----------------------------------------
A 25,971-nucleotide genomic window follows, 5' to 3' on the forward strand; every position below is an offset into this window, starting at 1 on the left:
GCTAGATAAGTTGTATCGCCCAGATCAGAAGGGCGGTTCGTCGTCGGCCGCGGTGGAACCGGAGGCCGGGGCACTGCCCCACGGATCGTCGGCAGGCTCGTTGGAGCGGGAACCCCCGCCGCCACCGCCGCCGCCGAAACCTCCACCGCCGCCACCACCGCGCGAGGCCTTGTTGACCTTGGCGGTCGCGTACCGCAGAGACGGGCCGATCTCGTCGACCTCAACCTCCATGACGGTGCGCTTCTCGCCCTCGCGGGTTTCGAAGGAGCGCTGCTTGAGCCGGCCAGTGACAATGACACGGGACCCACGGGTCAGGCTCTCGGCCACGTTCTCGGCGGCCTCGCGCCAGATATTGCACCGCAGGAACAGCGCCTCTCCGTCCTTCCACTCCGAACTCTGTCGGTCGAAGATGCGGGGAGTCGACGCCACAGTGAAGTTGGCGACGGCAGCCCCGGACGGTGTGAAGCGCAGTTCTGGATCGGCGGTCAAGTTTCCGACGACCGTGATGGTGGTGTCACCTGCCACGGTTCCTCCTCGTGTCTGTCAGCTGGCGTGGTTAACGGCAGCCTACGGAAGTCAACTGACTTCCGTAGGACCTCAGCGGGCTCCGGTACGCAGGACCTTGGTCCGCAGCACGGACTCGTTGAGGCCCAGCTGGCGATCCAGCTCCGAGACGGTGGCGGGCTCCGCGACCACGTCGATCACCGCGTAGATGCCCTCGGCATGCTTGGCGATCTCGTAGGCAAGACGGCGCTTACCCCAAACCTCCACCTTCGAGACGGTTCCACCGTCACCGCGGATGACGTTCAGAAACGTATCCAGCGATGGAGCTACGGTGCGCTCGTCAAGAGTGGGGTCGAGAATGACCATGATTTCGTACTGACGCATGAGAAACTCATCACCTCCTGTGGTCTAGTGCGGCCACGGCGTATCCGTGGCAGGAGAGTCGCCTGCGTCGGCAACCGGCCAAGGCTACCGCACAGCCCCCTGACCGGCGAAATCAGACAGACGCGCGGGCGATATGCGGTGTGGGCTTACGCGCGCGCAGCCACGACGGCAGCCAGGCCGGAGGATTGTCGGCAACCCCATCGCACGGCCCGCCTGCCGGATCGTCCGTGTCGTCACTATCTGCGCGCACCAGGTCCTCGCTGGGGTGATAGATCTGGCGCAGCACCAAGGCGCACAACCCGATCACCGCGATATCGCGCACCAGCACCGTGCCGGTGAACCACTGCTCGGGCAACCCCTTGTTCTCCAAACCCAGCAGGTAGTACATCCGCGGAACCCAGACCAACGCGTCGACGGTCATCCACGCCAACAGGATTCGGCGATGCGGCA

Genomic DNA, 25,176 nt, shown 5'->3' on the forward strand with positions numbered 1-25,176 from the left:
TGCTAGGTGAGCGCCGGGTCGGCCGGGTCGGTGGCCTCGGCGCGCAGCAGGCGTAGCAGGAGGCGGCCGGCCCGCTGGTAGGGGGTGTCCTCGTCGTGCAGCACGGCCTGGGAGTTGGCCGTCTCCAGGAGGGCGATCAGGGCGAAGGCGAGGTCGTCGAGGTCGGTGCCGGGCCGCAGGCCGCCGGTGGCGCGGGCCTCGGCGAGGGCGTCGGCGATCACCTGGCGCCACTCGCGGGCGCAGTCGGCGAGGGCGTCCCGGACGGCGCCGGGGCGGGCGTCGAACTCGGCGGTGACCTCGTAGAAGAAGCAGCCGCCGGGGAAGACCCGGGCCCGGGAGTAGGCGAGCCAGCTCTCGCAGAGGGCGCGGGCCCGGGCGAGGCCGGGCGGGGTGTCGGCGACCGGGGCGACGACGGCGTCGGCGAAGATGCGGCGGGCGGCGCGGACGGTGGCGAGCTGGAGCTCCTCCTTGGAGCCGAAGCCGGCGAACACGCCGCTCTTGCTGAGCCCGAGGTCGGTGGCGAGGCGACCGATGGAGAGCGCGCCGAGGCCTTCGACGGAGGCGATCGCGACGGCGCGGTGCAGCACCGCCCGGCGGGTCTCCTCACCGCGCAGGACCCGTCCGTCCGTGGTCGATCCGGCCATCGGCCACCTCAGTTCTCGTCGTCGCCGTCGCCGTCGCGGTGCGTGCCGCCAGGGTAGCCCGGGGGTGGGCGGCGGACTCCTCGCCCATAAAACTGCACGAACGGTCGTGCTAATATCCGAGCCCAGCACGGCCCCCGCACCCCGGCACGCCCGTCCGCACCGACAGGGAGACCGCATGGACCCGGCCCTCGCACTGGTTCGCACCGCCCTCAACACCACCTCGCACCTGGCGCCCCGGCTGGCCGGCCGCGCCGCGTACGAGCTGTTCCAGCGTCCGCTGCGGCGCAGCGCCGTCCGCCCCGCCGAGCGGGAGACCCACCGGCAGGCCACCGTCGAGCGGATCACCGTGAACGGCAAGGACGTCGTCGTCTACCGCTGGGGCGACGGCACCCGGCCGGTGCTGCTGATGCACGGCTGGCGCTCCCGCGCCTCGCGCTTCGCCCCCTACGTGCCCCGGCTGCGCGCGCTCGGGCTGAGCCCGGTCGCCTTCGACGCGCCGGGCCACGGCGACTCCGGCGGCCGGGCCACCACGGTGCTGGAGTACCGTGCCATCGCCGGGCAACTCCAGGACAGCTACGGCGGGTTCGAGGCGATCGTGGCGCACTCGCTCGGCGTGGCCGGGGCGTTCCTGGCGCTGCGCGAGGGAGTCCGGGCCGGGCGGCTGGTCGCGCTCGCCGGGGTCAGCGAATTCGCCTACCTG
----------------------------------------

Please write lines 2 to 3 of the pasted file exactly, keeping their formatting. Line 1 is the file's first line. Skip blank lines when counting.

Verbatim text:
GCTAGATAAGTTGTATCGCCCAGATCAGAAGGGCGGTTCGTCGTCGGCCGCGGTGGAACCGGAGGCCGGGGCACTGCCCCACGGATCGTCGGCAGGCTCGTTGGAGCGGGAACCCCCGCCGCCACCGCCGCCGCCGAAACCTCCACCGCCGCCACCACCGCGCGAGGCCTTGTTGACCTTGGCGGTCGCGTACCGCAGAGACGGGCCGATCTCGTCGACCTCAACCTCCATGACGGTGCGCTTCTCGCCCTCGCGGGTTTCGAAGGAGCGCTGCTTGAGCCGGCCAGTGACAATGACACGGGACCCACGGGTCAGGCTCTCGGCCACGTTCTCGGCGGCCTCGCGCCAGATATTGCACCGCAGGAACAGCGCCTCTCCGTCCTTCCACTCCGAACTCTGTCGGTCGAAGATGCGGGGAGTCGACGCCACAGTGAAGTTGGCGACGGCAGCCCCGGACGGTGTGAAGCGCAGTTCTGGATCGGCGGTCAAGTTTCCGACGACCGTGATGGTGGTGTCACCTGCCACGGTTCCTCCTCGTGTCTGTCAGCTGGCGTGGTTAACGGCAGCCTACGGAAGTCAACTGACTTCCGTAGGACCTCAGCGGGCTCCGGTACGCAGGACCTTGGTCCGCAGCACGGACTCGTTGAGGCCCAGCTGGCGATCCAGCTCCGAGACGGTGGCGGGCTCCGCGACCACGTCGATCACCGCGTAGATGCCCTCGGCATGCTTGGCGATCTCGTAGGCAAGACGGCGCTTACCCCAAACCTCCACCTTCGAGACGGTTCCACCGTCACCGCGGATGACGTTCAGAAACGTATCCAGCGATGGAGCTACGGTGCGCTCGTCAAGAGTGGGGTCGAGAATGACCATGATTTCGTACTGACGCATGAGAAACTCATCACCTCCTGTGGTCTAGTGCGGCCACGGCGTATCCGTGGCAGGAGAGTCGCCTGCGTCGGCAACCGGCCAAGGCTACCGCACAGCCCCCTGACCGGCGAAATCAGACAGACGCGCGGGCGATATGCGGTGTGGGCTTACGCGCGCGCAGCCACGACGGCAGCCAGGCCGGAGGATTGTCGGCAACCCCATCGCACGGCCCGCCTGCCGGATCGTCCGTGTCGTCACTATCTGCGCGCACCAGGTCCTCGCTGGGGTGATAGATCTGGCGCAGCACCAAGGCGCACAACCCGATCACCGCGATATCGCGCACCAGCACCGTGCCGGTGAACCACTGCTCGGGCAACCCCTTGTTCTCCAAACCCAGCAGGTAGTACATCCGCGGAACCCAGACCAACGCGTCGACGGTCATCCACGCCAACAGGATTCGGCGATGCGGCA

Genomic DNA, 25,176 nt, shown 5'->3' on the forward strand with positions numbered 1-25,176 from the left: